Ceasar Mestre is a virtual shoo-in for re-election to his Miami Lakes Town Council seat Tuesday.
Yet the one-time Hialeah cop has collected hefty contributions from dozens of Hialeah real-estate interests and other outsiders totaling nearly $60,000 — 15 times that of his little-known opponent.
Mestre, in a interview with the Miami Herald, insisted the campaign donations won’t buy influence and contended there were no upcoming new developments in Miami Lakes, anyway.
“The reality is that Miami Lakes is built out and there are no new projects,” said Mestre, a lawyer who was first elected to the council in 2010. “These [contributors] are people I’ve known for many, many years.”
Many of them are also backers of a sprawling project that apparently didn’t meet Mestre’s definition of “new.” In the fall, he and other town council members publicly expressed support for a residential and commercial development planned for 154 acres east of I-75 by one of the country’s largest builders, Miami-based Lennar Corp.
Some residents wonder if there’s an “agenda” behind the big bucks pouring into a tiny town council race, mainly from a neighboring Hialeah, a city that is seven times larger than Miami Lakes.
“It doesn’t smell right,” said Paul Peña, who was raised in Hialeah and has lived in Miami Lakes for the past 15 years. “They’re trying to bring that Hialeah political system over to Miami Lakes and most people here don’t like that.”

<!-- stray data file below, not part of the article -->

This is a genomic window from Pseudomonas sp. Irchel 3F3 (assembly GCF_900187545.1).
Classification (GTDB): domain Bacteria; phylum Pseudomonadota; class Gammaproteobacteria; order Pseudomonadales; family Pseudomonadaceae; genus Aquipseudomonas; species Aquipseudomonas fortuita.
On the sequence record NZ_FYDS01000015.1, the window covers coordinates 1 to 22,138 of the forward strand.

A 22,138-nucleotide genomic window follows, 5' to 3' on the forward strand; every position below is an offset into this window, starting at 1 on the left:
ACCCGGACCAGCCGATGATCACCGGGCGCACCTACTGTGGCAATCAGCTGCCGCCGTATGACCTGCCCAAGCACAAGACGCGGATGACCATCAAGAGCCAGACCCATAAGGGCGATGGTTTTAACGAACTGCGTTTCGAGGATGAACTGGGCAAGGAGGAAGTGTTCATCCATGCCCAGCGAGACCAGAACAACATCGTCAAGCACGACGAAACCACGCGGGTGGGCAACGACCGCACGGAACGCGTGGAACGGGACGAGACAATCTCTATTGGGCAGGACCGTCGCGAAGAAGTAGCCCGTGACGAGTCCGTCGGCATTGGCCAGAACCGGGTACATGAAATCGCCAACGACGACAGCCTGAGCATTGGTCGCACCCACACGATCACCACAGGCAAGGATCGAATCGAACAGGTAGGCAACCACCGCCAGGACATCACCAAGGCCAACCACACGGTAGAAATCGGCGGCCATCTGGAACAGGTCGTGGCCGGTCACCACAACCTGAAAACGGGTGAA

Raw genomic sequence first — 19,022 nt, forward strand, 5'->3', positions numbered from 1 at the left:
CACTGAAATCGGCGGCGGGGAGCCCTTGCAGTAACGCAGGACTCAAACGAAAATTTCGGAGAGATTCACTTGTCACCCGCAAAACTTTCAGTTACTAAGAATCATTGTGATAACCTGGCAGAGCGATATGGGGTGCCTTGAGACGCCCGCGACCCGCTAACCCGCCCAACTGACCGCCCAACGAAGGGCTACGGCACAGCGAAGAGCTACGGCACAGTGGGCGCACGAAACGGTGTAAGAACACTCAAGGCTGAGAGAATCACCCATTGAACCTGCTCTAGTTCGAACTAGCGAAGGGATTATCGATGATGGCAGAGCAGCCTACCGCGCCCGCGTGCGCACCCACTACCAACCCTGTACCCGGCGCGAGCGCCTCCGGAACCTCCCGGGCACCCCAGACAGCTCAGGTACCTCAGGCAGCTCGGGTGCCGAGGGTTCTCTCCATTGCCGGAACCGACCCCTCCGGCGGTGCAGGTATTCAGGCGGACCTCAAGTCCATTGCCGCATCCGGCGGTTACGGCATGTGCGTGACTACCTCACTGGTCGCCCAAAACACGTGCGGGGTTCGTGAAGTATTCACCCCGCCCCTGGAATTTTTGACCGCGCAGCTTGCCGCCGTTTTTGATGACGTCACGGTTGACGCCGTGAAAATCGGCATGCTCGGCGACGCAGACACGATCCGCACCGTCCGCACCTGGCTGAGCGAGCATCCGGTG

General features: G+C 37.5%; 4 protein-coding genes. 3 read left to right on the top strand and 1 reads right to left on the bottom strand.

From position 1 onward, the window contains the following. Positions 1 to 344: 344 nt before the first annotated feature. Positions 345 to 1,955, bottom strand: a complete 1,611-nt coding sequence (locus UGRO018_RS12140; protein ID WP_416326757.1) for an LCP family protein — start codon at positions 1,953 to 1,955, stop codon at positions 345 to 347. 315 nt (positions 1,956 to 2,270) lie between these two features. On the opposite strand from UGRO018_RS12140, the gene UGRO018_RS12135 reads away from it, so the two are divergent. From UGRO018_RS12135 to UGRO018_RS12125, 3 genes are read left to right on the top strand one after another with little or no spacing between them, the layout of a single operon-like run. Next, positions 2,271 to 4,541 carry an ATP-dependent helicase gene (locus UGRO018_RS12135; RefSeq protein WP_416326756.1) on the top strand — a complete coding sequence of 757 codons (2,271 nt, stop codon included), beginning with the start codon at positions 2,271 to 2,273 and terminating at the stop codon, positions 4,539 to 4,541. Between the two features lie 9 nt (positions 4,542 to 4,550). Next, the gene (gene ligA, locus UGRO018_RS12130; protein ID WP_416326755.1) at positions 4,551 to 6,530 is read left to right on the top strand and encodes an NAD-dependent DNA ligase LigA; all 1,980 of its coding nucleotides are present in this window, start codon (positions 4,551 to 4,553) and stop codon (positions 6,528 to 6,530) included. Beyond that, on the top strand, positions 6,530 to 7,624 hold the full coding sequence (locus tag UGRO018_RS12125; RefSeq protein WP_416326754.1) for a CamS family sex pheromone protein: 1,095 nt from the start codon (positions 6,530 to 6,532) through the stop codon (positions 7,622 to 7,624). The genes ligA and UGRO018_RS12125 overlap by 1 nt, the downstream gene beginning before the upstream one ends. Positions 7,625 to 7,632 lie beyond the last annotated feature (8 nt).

The project has cleared some initial hurdles. The land owner, Lowell Dunn II, has already made road improvements in the so-called Dunnwoody Lake area, bound by Northwest 87th Avenue and Northwest 154th and 162nd Streets. Now, he is in the middle of negotiations to sell the property for more than $60 million.
But whatever Lennar plans on the vast parcel would still require eventual town council approval. The town, so far, hasn’t put up any roadblocks.
In emails to Town Manager Alex Rey, Dunn has expressed frustration over the pending land sale while claiming the town manager would rather have him talk with Lennar’s representatives than directly answer his questions.
To shepherd the land deal, Lennar has retained Mestre’s friend and colleague, former Hialeah mayor Julio Robaina, as well as a local real estate broker, Wayne Rinehart, both contributors to Mestre’s re-election campaign. If the land sale goes through, Robaina and Rinehart would stand to make a substantial commission. Neither is registered as a lobbyist in Miami Lakes, according to the town clerk’s office, despite discussing Lennar’s project with local officials.
Most of the parties involved in the land sale — Dunn, Lennar, Robaina, Rinehart and Mestre — did not return calls for comment.
Robaina has been a rainmaker for Mestre’s campaign treasury, bringing in donations from his wife, political benefactor and developer Maurice Cayon, and former real estate partner Martin Caparros, among others.
The contributions to Mestre’s 2014 campaign have been between $500 and $1,000 from both individuals and corporations, the result of a substantial change in the town’s election laws last year. While there is nothing illegal about people doing business with the city making contributions to politicians, some residents question why all this outside money is coming into the campaign of Mestre, a key supporter of Lennar’s project.
Charles Evans, a 26-year resident of Miami Lakes, said the large difference in campaign donations between Mestre and his opponent, Xiomara Pazos, struck him as strange.
“I wondered where it was coming from and what’s it being used for,” Evans said. “Who needs $40,000 to run for council against an unknown opponent?”